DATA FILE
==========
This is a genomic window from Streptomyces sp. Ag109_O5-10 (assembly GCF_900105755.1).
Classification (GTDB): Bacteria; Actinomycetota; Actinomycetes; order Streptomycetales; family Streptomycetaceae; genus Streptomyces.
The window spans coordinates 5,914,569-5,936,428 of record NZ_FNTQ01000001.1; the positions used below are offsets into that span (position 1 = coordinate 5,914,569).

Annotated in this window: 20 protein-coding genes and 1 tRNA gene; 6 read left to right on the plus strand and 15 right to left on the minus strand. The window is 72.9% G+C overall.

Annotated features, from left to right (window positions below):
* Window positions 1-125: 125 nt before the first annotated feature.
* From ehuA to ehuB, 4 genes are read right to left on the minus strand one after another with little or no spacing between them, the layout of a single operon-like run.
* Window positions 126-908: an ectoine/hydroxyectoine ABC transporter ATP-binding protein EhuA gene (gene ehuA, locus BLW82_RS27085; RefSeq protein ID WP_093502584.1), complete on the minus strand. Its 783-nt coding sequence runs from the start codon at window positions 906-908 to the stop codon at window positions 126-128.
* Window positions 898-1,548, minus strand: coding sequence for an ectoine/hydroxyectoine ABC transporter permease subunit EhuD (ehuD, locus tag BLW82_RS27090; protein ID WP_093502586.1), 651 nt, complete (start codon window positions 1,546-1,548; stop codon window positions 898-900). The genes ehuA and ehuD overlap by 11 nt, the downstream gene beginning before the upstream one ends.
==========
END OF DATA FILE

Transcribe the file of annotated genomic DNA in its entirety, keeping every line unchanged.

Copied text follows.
This is a genomic window from Streptomyces sp. Ag109_O5-10 (assembly GCF_900105755.1).
Classification (GTDB): Bacteria; Actinomycetota; Actinomycetes; order Streptomycetales; family Streptomycetaceae; genus Streptomyces.
The window spans coordinates 5,914,569-5,936,428 of record NZ_FNTQ01000001.1; the positions used below are offsets into that span (position 1 = coordinate 5,914,569).

Annotated in this window: 20 protein-coding genes and 1 tRNA gene; 6 read left to right on the plus strand and 15 right to left on the minus strand. The window is 72.9% G+C overall.

Annotated features, from left to right (window positions below):
* Window positions 1-125: 125 nt before the first annotated feature.
* From ehuA to ehuB, 4 genes are read right to left on the minus strand one after another with little or no spacing between them, the layout of a single operon-like run.
* Window positions 126-908: an ectoine/hydroxyectoine ABC transporter ATP-binding protein EhuA gene (gene ehuA, locus BLW82_RS27085; RefSeq protein ID WP_093502584.1), complete on the minus strand. Its 783-nt coding sequence runs from the start codon at window positions 906-908 to the stop codon at window positions 126-128.
* Window positions 898-1,548, minus strand: coding sequence for an ectoine/hydroxyectoine ABC transporter permease subunit EhuD (ehuD, locus tag BLW82_RS27090; protein ID WP_093502586.1), 651 nt, complete (start codon window positions 1,546-1,548; stop codon window positions 898-900). The genes ehuA and ehuD overlap by 11 nt, the downstream gene beginning before the upstream one ends.